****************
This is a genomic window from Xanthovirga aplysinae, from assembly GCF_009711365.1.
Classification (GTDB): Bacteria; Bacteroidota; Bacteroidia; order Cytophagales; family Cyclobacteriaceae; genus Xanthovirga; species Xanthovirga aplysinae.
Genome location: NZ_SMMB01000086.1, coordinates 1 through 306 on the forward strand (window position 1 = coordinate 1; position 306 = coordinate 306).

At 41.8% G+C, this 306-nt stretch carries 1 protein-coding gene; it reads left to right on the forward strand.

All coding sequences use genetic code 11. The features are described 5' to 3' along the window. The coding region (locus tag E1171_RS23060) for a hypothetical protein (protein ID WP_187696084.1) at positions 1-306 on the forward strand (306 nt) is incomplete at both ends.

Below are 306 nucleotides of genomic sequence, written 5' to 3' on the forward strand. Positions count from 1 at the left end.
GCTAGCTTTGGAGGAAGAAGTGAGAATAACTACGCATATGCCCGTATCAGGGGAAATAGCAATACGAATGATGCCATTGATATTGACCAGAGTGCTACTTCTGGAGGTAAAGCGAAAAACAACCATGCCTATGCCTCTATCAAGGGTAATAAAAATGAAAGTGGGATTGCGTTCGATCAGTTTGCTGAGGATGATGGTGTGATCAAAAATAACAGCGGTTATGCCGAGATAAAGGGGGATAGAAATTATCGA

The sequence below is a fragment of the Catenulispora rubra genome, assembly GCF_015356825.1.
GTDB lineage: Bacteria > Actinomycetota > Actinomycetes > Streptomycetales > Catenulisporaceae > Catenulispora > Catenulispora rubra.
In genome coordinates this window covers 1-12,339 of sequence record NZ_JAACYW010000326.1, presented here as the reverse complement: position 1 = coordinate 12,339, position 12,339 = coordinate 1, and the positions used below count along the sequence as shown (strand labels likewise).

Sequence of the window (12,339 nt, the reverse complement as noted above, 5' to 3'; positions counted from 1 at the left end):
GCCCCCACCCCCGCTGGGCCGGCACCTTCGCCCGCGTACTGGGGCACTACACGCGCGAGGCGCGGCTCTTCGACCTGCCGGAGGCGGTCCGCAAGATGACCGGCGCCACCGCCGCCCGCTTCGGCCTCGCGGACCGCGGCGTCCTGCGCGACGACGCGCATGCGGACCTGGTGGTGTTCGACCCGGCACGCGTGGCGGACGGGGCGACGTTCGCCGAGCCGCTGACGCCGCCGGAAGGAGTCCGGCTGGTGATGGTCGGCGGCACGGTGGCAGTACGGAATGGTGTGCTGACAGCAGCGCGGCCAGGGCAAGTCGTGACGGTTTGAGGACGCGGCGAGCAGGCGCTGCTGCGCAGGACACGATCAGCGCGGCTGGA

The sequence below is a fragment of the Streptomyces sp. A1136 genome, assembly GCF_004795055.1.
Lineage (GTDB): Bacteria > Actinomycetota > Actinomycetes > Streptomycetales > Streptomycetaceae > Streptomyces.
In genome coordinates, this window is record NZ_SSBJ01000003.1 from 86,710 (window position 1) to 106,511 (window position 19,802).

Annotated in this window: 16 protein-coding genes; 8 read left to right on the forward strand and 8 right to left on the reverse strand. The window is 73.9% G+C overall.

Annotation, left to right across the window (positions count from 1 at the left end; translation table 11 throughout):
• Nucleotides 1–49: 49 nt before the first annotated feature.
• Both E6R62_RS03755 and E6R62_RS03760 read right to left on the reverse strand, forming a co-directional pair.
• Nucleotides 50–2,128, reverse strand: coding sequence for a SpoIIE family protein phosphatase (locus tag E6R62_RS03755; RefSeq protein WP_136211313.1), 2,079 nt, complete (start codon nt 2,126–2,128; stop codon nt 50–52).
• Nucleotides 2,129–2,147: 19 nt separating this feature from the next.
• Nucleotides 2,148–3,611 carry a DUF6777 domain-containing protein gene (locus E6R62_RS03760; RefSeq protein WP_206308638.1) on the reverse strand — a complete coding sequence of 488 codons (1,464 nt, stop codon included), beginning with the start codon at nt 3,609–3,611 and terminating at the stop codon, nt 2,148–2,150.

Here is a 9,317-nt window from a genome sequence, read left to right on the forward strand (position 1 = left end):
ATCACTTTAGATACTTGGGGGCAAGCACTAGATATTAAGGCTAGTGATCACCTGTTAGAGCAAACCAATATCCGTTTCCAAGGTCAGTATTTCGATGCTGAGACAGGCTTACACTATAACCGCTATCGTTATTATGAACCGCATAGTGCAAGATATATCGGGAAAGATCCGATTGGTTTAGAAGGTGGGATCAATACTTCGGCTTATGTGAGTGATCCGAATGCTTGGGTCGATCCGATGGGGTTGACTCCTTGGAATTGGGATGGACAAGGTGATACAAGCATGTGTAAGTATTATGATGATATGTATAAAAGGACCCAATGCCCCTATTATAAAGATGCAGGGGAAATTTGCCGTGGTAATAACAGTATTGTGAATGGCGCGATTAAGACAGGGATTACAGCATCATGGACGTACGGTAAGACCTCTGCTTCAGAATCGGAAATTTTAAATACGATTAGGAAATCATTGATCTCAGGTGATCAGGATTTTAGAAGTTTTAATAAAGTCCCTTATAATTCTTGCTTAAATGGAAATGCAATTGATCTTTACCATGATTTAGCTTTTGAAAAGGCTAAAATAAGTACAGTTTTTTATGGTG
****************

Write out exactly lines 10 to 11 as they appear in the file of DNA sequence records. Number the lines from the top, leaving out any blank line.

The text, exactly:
In genome coordinates this window covers 1-12,339 of sequence record NZ_JAACYW010000326.1, presented here as the reverse complement: position 1 = coordinate 12,339, position 12,339 = coordinate 1, and the positions used below count along the sequence as shown (strand labels likewise).

Sequence of the window (12,339 nt, the reverse complement as noted above, 5' to 3'; positions counted from 1 at the left end):